Maybe a sufficiently large Current Account Surplus could negate the need for deficit spending, but really… aren't we then just shifting the responsibility from our sovereign currency issuer to a foreign sovereign currency issuer?

In the aggregate, some entity needs to be creating net net finacial assets for credit creation + interest to continue without debt deflations occurring every so often.

Tom Hickey said...

Yes, this is why I am saying to look at the global economy as a closed system. National policies that are incompatible with a closed global economy are unsustainable in the long run, although they may be appropriate in the short run through international cooperation.

For example, the developed economies could reasonably run current account deficits while absorbing the export-dominated emerging nations until the latter can build consumer economies with distributed profits. The developed countries could offset the demand leakage through even larger deficits. No problem, as long as everyone coordinates and doesn't take advantage of the system. This way the world could reach parity much more quickly.

This presents the issue of environmental sustainability at the same time, however. So the plan would also have included addressing that with conservation and innovation.

The engineering isn't all that difficult. It's coordination that is lacking.

paul said...

Debt deflation occurs because the asset side of the loan is saved downstream and the funds necessary for repayment have to come from either more debt or deficit spending. Reversing the CAD deficit is not a short-term option.

Although there seems to be much disagreement I think it should be intuitively obvious that the credit circuit has a negative feedback mechanism that keeps it from expanding without limit…unlike net spending (as long as there is something to purchase).

If the asset side tends to be saved downstream and deficit spending doesn't support the payment system then debt service will rise faster than incomes (among the consumer cohort) until further debt expansion is constrained (unless prudent underwriting is abandoned…be careful what you wish for).

This is where the banking crisis occurs…growth contracts, unemployment and defaults fall off the cliff and the system collapses…unplug your TV and see how long the picture remains.

TINA from here other than big deficits and/or big unemployment for extended periods until the ratio of debt to $NFA gets somewhwere below 2.

Still, at this point private debt is saturated…there isn't much headroom without convincing people like me to borrow and spend for consumption…and we aren't suckers which is why we didn't get bit by the credit collapse in the first place.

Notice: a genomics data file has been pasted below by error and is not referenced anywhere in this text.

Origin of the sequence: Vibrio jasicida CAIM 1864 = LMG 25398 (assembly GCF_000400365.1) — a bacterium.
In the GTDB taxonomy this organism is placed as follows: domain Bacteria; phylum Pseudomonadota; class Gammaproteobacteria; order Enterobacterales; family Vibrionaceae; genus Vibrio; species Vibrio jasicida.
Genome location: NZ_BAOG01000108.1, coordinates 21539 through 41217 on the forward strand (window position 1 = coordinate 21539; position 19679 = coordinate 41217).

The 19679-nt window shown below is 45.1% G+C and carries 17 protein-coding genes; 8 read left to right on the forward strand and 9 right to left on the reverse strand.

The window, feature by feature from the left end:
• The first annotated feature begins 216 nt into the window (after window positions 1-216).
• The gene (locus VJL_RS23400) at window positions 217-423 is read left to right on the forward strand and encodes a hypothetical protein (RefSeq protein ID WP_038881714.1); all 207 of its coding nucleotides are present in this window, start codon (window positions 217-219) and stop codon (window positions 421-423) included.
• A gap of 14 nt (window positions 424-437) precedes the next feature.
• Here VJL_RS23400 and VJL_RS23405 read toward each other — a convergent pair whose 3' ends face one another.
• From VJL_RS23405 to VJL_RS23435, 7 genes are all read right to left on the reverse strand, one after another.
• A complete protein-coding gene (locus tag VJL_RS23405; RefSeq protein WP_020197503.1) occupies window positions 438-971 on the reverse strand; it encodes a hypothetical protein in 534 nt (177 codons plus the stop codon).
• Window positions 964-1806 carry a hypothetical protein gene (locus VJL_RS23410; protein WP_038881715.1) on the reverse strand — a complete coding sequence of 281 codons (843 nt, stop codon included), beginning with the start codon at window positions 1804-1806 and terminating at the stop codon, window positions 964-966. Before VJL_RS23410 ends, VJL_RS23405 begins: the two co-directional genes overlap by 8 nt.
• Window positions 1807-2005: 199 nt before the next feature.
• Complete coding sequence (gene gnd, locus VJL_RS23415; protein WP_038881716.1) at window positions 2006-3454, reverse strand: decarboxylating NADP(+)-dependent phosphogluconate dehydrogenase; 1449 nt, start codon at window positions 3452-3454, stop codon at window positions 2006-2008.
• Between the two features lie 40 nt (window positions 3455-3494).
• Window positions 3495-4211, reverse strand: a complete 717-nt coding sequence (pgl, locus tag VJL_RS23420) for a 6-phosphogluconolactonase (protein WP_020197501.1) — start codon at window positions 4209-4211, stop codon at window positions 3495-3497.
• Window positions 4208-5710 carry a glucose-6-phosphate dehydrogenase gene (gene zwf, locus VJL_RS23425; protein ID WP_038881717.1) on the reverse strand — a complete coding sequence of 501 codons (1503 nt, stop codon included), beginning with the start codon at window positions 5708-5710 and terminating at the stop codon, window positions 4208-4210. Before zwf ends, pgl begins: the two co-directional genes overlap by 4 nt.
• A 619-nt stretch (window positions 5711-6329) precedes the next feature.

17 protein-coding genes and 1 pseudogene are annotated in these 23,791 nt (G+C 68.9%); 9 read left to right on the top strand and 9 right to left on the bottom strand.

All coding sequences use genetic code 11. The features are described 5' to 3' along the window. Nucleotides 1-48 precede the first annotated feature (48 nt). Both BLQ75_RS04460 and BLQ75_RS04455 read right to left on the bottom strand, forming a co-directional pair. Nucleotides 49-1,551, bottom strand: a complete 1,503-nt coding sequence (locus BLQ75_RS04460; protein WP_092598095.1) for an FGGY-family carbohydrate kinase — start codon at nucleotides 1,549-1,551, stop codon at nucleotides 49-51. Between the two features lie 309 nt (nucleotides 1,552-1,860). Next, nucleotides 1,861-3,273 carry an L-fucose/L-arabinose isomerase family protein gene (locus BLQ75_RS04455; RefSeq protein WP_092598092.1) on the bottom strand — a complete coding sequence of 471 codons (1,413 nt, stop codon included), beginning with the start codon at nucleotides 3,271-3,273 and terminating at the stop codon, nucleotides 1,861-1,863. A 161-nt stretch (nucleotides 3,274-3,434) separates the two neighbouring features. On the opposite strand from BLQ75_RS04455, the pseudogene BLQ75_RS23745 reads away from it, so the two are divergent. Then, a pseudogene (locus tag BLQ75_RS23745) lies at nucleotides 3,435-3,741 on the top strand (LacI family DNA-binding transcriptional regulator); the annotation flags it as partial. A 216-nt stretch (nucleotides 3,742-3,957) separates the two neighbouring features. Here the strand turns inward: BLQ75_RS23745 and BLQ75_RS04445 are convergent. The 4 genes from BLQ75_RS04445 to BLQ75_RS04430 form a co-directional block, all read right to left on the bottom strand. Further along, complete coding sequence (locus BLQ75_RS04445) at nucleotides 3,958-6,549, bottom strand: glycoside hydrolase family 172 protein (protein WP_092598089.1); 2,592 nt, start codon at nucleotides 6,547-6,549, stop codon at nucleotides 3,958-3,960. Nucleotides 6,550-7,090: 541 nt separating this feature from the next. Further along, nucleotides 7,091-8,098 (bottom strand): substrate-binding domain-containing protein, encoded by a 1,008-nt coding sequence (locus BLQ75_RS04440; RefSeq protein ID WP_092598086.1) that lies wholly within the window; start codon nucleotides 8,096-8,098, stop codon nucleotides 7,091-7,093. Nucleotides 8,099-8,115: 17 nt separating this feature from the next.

A CAD surplus is still money-printing…we don't allow foreign currency to circulate within the domestic economy.

JK said...
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paul said...

JK, Yes that's the point I was trying to make. Maybe debt deflation is not the right term…a solvency event for the banking system for sure, and the resulting contraction leads to debt deflation unless government investment fills the gap.

If the economy is driven by an expansion of debt that doesn't (can't be expected to) increase income amongst the cohort taking on the liabilities what else could be expected?

Debt expansion stopped pretty suddenly when all of the people that needed/wanted a mortgage and could afford the payments had one…then banks started lending money to those that couldn't afford to pay it back…in other words blowing up the bubble as far as it could go before it burst (as it had to).

That's a textbook description of an avalanche.

This is what an avalanche looks like…

https://dl.dropboxusercontent.com/u/33741/Debt_NFA%20domestic.png

This is simply a graph of domestic NFA (deficits minus NETEXP) from FRED data against CMDEBT, ie household debt which includes mortgages, (some?) car loans, student loans and credit card debt. I included business debt for comparison.

Looks like we got an initial heave around 2000 (dot-com bubble?) then kept shopping like GW suggested.

Even the "massive" deficits we've run since 2008 hasn't gotten us back to what appears to be a stable equilibrium.

JK said...
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paul said...

JK, how about "stable operating point" ie full employment with benign inflation?

JK said...

I like that.

In general redefining is probably a good idea. Can't change the language, but words Equilibrium carry a lot of bagage.

Tom Hickey said...

Good to remember that "equilibrium" applies to models in economics rather than actual states of economies, and the models only apply to the variables under consideration. Everything else is said to cet. par. Virtually all those putting forward equilibrium models admit that they are abstractions that only approximate reality.